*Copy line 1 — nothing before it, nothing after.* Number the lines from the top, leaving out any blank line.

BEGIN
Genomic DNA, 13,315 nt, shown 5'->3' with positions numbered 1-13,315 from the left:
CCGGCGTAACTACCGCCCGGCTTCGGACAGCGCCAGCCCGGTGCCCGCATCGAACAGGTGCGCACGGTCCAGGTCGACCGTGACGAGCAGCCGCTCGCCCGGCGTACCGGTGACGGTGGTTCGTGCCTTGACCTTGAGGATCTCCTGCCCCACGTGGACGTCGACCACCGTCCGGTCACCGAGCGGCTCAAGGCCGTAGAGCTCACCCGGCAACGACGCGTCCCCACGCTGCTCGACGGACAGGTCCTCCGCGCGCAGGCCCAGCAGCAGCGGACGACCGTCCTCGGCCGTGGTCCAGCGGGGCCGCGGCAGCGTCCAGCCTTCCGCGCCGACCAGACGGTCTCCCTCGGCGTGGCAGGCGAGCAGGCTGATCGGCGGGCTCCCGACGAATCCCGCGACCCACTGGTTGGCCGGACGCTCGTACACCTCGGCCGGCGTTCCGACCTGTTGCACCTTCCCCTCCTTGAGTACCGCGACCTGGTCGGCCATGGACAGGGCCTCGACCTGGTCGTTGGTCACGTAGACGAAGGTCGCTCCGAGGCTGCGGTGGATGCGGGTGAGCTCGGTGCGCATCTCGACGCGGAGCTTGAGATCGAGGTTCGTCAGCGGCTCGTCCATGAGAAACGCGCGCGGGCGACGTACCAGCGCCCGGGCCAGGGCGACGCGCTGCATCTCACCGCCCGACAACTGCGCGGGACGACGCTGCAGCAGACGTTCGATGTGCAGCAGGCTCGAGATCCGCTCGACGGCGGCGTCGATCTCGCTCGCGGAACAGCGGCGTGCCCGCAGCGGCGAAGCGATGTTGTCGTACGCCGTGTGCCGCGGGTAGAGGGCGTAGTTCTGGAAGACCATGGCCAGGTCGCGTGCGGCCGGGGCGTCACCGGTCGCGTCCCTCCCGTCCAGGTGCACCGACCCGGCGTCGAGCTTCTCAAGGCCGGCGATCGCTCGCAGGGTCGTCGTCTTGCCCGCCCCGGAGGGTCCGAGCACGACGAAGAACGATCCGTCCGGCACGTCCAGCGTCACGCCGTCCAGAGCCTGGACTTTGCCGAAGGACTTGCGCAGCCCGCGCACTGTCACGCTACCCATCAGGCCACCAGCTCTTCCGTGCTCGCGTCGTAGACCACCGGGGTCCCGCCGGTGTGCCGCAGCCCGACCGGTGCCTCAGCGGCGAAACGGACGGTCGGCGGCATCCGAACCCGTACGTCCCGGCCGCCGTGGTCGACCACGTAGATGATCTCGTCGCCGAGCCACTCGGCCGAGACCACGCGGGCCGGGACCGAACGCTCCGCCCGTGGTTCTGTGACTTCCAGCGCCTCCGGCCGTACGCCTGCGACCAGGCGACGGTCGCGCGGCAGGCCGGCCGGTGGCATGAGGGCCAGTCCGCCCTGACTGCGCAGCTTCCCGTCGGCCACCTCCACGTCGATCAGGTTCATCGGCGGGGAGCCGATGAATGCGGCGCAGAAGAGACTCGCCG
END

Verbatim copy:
Genomic DNA, 13,315 nt, shown 5'->3' with positions numbered 1-13,315 from the left: